Huck said...

I'm all for putting forth a definition of "torture." Although I'd probably expound upon it a bit, I'd say that the definition of torture as provided by the Convention against Torture is adequate. It reads: "the term 'torture' means any act by which severe pain or suffering, whether physical or mental, is intentionally inflicted on a person for such purposes as obtaining from him or a third person information or a confession, punishing him for an act he or a third person has committed or is suspected of having committed, or intimidating or coercing him or a third person, or for any reason based on discrimination of any kind, when such pain or suffering is inflicted by or at the instigation of or with the consent or acquiescence of a public official or other person acting in an official capacity. It does not include pain or suffering arising only from, inherent in or incidental to lawful sanctions."

By that definition, being forced to listen to Paul Krugman as I think you mean it (i.e. being subjected to ideas you disagree with) cannot by any serious stretch be considered "torture." But I'd say that being forced to listen to Paul Krugman, or Rush Limbaugh, or Barry Manilow, or any sounds, for that matter, at loud volumes in soundbites repeated over and over for extended periods of time could, indeed, be considered torture.

I'm certain that there are some legitimate debates with regard to whether some specific actions constitute real torture, but being forced to listen to Paul Krugman or Rush Limbaugh is not one of them unless the purpose of listening to them is more than simply to have to endure an occasional distasteful argument.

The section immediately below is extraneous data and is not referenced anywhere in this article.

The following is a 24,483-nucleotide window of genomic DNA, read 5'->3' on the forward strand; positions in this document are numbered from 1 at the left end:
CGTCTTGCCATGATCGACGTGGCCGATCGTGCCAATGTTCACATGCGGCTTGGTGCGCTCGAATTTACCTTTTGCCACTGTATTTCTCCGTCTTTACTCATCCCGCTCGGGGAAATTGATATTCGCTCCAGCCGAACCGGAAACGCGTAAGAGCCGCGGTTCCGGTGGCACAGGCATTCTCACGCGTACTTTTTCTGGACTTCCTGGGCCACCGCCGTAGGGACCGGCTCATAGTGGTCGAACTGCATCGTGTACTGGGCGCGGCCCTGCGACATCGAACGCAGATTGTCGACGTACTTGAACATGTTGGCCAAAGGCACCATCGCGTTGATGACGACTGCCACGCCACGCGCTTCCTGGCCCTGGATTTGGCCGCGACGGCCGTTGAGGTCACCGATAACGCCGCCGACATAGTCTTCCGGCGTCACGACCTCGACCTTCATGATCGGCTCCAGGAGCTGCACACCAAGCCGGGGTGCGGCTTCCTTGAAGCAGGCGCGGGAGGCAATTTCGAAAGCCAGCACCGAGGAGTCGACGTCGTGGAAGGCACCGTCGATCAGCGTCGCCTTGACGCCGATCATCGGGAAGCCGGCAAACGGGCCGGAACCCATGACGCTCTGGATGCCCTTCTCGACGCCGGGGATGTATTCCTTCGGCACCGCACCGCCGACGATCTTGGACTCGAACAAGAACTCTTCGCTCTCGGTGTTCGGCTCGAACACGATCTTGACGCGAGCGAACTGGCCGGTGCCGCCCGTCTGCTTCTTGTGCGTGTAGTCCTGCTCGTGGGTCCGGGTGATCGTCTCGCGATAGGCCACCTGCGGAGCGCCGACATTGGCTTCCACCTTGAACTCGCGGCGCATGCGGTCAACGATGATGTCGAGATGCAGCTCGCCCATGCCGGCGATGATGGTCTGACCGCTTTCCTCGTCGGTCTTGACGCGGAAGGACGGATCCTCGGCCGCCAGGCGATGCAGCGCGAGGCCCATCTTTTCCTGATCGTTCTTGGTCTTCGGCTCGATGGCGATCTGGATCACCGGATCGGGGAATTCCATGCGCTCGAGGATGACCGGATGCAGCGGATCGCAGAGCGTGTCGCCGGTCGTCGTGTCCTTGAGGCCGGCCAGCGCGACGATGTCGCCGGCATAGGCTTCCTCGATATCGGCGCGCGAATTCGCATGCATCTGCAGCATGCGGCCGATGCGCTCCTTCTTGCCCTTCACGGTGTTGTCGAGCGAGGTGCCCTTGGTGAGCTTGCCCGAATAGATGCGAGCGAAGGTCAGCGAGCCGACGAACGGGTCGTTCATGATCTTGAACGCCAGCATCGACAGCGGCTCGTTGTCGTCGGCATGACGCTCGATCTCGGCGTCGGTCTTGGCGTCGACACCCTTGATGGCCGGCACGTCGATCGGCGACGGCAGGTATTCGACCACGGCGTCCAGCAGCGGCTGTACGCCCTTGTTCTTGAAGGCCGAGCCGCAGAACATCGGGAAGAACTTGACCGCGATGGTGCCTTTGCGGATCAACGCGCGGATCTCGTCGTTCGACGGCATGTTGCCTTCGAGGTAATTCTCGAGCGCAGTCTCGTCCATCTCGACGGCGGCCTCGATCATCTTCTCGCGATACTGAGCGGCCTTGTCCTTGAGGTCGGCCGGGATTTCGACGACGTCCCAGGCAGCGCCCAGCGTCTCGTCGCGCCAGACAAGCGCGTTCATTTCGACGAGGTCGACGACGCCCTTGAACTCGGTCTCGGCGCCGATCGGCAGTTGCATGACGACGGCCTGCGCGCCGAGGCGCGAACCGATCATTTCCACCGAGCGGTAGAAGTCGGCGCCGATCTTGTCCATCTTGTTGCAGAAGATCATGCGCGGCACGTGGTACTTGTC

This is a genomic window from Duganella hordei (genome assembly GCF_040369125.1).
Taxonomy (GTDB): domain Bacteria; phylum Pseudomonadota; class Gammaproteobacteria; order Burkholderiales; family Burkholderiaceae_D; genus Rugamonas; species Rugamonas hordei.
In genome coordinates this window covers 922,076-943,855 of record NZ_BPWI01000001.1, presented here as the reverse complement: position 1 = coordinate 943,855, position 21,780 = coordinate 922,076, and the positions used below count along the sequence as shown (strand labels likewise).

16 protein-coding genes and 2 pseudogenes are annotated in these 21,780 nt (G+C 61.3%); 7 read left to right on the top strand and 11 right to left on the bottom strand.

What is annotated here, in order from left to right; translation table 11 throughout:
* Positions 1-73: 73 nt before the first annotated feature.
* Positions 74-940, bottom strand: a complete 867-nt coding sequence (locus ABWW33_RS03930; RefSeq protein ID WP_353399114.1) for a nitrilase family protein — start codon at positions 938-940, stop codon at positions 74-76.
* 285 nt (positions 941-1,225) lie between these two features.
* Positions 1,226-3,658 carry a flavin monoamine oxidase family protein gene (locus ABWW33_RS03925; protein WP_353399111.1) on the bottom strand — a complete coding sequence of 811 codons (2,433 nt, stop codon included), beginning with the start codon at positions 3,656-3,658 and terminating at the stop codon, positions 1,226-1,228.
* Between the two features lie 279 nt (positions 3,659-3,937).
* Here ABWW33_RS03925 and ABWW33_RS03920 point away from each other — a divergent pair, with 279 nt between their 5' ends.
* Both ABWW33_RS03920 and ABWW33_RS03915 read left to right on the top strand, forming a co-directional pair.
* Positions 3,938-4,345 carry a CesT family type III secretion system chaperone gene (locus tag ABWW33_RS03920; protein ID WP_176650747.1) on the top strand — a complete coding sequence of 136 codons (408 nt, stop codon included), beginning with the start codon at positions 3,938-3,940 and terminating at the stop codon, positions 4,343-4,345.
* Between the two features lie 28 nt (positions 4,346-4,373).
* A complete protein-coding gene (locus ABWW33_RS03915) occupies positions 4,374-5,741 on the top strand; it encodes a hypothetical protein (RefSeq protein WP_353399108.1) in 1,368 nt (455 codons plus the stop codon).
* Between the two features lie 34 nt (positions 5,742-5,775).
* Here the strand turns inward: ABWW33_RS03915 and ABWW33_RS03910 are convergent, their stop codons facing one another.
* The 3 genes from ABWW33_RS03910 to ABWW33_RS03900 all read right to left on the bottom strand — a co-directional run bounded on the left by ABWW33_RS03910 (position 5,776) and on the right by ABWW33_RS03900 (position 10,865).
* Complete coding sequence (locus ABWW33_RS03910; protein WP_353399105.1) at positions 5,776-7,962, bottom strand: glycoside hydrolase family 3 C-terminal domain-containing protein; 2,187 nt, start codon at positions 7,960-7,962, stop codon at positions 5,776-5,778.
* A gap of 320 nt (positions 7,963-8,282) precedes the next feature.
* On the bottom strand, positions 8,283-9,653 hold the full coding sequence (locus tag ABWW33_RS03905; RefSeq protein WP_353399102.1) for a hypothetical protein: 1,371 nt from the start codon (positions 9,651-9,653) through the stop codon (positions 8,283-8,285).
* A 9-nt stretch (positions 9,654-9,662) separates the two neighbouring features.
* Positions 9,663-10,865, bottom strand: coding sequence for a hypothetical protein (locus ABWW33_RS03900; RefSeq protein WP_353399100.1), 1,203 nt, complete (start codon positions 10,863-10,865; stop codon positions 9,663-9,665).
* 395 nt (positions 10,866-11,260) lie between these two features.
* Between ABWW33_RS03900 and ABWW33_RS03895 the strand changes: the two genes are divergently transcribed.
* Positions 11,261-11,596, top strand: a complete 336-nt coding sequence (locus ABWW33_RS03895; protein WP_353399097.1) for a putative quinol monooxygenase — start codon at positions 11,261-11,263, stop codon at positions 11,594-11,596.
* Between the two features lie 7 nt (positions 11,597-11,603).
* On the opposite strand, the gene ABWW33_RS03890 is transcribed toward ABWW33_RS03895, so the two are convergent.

I think the key component to the definition above is defining what constitutes "severe" pain or suffering. I think some kinds of physical or mental distress or discomfort can fall within a pattern of interrogation that doesn't constitute torture. But I would call the simulation of drowning and the actual filling up of the lungs with water to be "severe" mental and physical pain or suffering. I'd also say the same of sleep deprivation, too. I, for one, would consider sleep deprivation to constitute torture. And I don't think it is something "we readily allow" -- at least, it's certainly not something I readily allow. So, I would agree with you that "sleep deprivation" is torture. But what about waterboarding?

We can certainly put things in a "different category" of torture, but let's remember that we're still calling it all "torture." And once we do that, engaging in that practice, regardless of the category, always crosses the line.